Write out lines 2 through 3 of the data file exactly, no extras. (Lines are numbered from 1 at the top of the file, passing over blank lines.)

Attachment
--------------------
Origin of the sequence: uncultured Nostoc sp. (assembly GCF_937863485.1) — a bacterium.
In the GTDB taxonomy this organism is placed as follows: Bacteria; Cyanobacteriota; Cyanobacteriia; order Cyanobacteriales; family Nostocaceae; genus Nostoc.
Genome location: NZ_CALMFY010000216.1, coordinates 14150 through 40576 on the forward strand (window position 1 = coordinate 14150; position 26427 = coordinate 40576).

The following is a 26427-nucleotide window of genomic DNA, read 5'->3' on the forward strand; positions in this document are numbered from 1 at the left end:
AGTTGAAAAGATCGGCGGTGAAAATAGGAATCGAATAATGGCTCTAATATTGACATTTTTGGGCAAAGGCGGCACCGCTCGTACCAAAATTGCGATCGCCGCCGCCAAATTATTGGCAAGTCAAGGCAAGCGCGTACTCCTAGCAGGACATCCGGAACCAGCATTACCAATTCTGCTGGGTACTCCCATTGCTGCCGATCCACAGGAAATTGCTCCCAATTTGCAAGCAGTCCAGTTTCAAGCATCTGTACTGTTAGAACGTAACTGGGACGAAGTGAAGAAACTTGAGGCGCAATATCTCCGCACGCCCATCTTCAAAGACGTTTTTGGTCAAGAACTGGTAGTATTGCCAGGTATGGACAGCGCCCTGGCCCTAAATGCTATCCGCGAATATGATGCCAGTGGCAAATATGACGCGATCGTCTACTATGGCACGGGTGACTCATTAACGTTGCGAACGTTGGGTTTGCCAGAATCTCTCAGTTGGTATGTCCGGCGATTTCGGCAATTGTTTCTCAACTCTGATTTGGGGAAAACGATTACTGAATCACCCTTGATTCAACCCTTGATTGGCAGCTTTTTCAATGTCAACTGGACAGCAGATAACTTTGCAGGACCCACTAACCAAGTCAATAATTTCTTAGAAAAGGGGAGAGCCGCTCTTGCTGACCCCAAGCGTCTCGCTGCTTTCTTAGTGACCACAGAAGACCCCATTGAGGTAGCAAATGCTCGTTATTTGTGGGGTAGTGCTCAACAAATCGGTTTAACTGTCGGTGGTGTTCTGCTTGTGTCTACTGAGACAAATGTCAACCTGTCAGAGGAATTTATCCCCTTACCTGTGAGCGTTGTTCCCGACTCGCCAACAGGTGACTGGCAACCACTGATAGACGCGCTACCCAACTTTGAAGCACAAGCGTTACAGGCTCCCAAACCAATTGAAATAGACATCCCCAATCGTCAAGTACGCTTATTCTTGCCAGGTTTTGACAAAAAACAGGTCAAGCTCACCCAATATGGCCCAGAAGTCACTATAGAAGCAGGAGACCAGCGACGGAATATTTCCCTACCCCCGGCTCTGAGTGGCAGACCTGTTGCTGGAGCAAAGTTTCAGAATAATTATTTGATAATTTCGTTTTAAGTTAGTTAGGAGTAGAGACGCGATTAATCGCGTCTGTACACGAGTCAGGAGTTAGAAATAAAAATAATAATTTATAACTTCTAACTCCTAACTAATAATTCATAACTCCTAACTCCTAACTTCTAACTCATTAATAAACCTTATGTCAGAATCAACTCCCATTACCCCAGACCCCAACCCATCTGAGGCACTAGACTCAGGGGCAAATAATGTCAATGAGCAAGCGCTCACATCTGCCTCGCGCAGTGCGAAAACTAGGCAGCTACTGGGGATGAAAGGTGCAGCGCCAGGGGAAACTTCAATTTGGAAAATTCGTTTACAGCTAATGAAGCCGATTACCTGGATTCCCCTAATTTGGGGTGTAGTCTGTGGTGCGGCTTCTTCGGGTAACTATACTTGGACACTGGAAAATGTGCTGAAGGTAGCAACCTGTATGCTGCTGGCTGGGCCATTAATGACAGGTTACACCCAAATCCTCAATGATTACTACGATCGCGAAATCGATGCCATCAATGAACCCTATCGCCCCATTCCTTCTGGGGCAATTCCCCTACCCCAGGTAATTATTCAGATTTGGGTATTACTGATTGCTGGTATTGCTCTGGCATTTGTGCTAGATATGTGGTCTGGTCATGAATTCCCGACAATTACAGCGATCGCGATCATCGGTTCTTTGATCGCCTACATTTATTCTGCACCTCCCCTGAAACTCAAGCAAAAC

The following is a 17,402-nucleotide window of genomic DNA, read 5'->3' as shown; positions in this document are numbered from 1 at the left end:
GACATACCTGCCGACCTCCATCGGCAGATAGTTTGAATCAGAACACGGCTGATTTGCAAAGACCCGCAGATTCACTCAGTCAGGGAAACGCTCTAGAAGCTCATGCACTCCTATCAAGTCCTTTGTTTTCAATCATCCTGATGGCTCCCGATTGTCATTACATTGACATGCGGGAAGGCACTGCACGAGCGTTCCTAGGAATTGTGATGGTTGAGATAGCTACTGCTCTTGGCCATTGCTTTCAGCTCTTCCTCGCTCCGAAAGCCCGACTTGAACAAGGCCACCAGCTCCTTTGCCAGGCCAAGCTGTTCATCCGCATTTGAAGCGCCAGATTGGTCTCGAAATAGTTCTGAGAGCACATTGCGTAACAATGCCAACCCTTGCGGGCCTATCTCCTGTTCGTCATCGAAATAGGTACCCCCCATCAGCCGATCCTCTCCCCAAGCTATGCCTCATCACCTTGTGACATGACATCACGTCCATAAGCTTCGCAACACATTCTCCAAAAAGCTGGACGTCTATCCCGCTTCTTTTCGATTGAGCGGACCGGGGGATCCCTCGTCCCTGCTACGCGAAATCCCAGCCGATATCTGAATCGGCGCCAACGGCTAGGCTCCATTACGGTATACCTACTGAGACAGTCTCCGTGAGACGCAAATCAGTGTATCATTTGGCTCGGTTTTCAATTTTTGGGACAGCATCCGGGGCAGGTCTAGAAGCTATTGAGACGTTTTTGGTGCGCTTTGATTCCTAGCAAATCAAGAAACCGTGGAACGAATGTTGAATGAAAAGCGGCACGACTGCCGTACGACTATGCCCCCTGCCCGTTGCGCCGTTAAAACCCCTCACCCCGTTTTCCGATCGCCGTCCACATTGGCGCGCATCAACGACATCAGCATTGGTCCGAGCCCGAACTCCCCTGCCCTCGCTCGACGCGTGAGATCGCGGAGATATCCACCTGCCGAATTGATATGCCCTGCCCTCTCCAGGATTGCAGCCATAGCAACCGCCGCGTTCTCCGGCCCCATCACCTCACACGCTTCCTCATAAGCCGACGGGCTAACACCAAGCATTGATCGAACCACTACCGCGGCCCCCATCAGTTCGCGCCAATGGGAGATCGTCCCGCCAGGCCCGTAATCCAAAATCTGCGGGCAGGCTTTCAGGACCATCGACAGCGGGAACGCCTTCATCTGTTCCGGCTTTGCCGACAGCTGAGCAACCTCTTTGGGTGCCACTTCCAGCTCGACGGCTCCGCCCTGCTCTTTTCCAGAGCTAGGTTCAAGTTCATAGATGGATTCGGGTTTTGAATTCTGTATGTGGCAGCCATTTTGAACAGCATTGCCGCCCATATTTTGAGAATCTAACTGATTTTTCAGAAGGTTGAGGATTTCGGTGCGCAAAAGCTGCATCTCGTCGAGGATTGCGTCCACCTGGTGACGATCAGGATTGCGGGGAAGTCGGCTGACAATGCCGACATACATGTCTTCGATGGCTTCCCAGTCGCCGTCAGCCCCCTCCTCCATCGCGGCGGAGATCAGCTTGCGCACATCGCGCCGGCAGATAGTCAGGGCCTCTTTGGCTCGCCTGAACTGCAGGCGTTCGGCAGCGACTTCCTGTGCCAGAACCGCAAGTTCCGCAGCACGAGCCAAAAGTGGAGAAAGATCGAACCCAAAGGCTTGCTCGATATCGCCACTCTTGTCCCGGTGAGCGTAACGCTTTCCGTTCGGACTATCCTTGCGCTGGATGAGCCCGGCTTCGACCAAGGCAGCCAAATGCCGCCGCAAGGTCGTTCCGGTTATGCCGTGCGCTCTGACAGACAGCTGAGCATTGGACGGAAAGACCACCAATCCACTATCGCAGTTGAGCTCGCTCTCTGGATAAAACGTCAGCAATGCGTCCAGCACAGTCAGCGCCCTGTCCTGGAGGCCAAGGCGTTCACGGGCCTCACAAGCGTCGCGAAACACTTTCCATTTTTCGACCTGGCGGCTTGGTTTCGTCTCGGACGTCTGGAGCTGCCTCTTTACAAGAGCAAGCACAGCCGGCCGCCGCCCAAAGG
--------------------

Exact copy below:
In the GTDB taxonomy this organism is placed as follows: Bacteria; Cyanobacteriota; Cyanobacteriia; order Cyanobacteriales; family Nostocaceae; genus Nostoc.
Genome location: NZ_CALMFY010000216.1, coordinates 14150 through 40576 on the forward strand (window position 1 = coordinate 14150; position 26427 = coordinate 40576).